Take a look at the letter you received. Is the complaining party a client or non-client? While you have a duty to cooperate with the State Bar in its
investigation under Business & Professions Code Section 6068(i), you also have a fiduciary duty to maintain client confidences and secrets under Business &
Professions Code Section 6068(e)(1) and Professional Rule of Conduct 3-100.  Where the complainant is opposing counsel or the court, your ability to respond
may be constrained by your duty of confidentiality to your non-complaining client. However, isn't a complaint by an opposing counsel in an ongoing matter almost
inherently suspicious? You also have Fifth Amendment rights and the exercise of these rights cannot be used against you in any proceeding.
Think about the history of the case and ask yourself this, "Why now?" What transpired in the past couple of months to cause someone to initiate the complaint? Maybe a client decided you should accept a reduced fee because he didn't recover as much at a mediation as he wanted even though the client agreed to the deal, or opposing counsel is upset over your trial tactics. There is always a reason why the complaint is being made now and more often than not this is the key to resolving the matter.

Occasionally, the State Bar will actually call you on the telephone. No, you are not being pranked and this actually happens. Be careful what you say and do not ask the investigator for advice regarding another little matter, unless you want the "little" matter to be included in a more formal investigation. Remember the legendary law school tale of Ernesto Miranda in Phoenix, Ariz., "Anything you say can and will be used against you..."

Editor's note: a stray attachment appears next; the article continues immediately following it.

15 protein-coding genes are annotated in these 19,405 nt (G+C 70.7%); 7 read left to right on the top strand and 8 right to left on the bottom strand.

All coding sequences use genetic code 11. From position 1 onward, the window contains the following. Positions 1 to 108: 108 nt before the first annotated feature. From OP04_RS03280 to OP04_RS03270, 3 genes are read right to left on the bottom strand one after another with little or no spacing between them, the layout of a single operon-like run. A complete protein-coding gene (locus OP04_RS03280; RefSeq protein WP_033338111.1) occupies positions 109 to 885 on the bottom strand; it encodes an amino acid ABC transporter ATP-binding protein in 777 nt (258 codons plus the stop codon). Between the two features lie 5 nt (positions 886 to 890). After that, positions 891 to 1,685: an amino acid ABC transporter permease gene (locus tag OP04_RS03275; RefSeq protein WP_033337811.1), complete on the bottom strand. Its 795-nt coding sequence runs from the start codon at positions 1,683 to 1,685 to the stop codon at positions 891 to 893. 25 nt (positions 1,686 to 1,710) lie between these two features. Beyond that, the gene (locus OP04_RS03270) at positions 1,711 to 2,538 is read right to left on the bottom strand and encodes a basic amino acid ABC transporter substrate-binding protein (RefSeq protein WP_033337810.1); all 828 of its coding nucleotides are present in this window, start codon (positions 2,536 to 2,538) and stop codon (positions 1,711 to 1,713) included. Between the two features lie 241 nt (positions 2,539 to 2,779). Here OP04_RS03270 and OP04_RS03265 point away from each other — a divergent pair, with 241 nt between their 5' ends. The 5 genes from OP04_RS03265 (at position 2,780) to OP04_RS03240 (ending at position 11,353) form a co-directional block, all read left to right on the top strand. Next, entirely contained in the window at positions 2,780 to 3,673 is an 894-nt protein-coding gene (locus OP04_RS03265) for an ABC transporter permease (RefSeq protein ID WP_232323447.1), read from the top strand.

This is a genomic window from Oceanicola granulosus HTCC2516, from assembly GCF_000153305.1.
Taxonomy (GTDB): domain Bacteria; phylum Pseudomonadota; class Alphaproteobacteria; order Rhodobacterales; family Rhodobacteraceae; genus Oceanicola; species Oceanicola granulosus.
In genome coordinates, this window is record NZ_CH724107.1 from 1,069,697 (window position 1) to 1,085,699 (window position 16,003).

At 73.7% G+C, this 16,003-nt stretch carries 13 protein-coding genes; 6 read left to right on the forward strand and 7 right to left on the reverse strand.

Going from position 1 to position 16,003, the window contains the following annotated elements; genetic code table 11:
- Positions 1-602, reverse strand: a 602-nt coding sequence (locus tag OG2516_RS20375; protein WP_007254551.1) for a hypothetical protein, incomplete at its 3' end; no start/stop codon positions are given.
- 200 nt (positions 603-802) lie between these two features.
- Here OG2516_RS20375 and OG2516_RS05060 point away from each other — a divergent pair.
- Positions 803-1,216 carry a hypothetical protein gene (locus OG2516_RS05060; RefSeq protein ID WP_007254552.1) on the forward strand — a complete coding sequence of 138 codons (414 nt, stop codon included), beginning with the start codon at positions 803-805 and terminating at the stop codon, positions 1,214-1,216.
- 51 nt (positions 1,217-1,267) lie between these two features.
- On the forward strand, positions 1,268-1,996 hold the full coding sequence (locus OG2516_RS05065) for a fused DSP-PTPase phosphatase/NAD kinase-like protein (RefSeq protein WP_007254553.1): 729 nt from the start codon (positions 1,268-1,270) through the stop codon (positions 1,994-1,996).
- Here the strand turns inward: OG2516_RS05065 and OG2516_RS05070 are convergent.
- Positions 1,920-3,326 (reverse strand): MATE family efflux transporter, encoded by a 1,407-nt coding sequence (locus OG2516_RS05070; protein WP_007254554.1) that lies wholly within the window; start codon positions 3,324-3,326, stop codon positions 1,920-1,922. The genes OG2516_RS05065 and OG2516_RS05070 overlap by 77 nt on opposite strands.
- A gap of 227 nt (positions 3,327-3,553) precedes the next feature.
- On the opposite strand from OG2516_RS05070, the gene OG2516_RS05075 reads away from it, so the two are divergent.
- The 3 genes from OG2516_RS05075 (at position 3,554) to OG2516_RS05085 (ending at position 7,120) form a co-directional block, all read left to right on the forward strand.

Although the State Bar is obligated to investigate credible inquires, take solace in knowing that the overwhelming number of complaints are closed without any action
taken. Some complaints may be closed without the attorney even being made aware of the complaint, as where the complaint clearly demonstrates that it is generated by a crackpot.

Write your response. Read it, then rewrite it three more times. Have a couple of friends read your response and rewrite it again. Have you closed one door only to open another? Do you sound defensive, righteously indignant, arrogant? Are you telling the State Bar about all your good pro bono good deeds as if they were an
antidote to your failure to promptly pay out client funds? Be careful in responding to your own inquiry. Be certain that the facts are correct
because although you may consider an error to be a mere mistake, "false representations or evidence presented in a State Bar proceeding constitutes serious
misconduct warranting discipline." Lebbos v. State Bar (1991) 53 Cal. 3d 37. It is a good idea to have someone else sign the response, because if a mistake is made it is not tantamount to being an admission against interest, which is possible if the response is self-drafted.

The State Bar is an amalgam of civil, administrative, and criminal procedures, which makes for a trap for the unwary. You have spent many years of your life going
to law school and building a practice. You have invested a lot of money in your career over the years. You may be thinking that you can save a few thousand dollars by handling the matter yourself and that it will go away if you just tell your side of the story. Remember, the Office of Trials consists of full time dedicated prosecutors, and we are their targets.

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